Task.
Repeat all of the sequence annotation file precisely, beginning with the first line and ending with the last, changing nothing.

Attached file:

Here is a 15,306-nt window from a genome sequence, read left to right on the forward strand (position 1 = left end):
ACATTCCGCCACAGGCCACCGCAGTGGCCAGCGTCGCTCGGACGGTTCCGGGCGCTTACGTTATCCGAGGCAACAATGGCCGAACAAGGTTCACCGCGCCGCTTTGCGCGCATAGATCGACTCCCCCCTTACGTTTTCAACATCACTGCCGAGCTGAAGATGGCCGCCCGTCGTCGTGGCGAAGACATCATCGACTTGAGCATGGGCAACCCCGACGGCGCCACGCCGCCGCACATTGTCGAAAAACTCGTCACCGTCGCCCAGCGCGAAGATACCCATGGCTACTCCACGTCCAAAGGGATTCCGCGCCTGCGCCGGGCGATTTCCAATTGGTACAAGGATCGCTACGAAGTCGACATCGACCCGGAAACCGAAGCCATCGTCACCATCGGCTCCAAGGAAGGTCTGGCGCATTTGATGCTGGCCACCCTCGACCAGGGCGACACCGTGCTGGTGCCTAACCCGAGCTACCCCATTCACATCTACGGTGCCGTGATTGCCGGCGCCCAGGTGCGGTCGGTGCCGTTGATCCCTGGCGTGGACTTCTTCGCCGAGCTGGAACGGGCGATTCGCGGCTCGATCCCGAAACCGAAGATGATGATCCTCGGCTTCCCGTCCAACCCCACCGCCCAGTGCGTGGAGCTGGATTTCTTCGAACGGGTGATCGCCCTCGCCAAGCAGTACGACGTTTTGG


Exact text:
Here is a 15,306-nt window from a genome sequence, read left to right on the forward strand (position 1 = left end):
ACATTCCGCCACAGGCCACCGCAGTGGCCAGCGTCGCTCGGACGGTTCCGGGCGCTTACGTTATCCGAGGCAACAATGGCCGAACAAGGTTCACCGCGCCGCTTTGCGCGCATAGATCGACTCCCCCCTTACGTTTTCAACATCACTGCCGAGCTGAAGATGGCCGCCCGTCGTCGTGGCGAAGACATCATCGACTTGAGCATGGGCAACCCCGACGGCGCCACGCCGCCGCACATTGTCGAAAAACTCGTCACCGTCGCCCAGCGCGAAGATACCCATGGCTACTCCACGTCCAAAGGGATTCCGCGCCTGCGCCGGGCGATTTCCAATTGGTACAAGGATCGCTACGAAGTCGACATCGACCCGGAAACCGAAGCCATCGTCACCATCGGCTCCAAGGAAGGTCTGGCGCATTTGATGCTGGCCACCCTCGACCAGGGCGACACCGTGCTGGTGCCTAACCCGAGCTACCCCATTCACATCTACGGTGCCGTGATTGCCGGCGCCCAGGTGCGGTCGGTGCCGTTGATCCCTGGCGTGGACTTCTTCGCCGAGCTGGAACGGGCGATTCGCGGCTCGATCCCGAAACCGAAGATGATGATCCTCGGCTTCCCGTCCAACCCCACCGCCCAGTGCGTGGAGCTGGATTTCTTCGAACGGGTGATCGCCCTCGCCAAGCAGTACGACGTTTTGG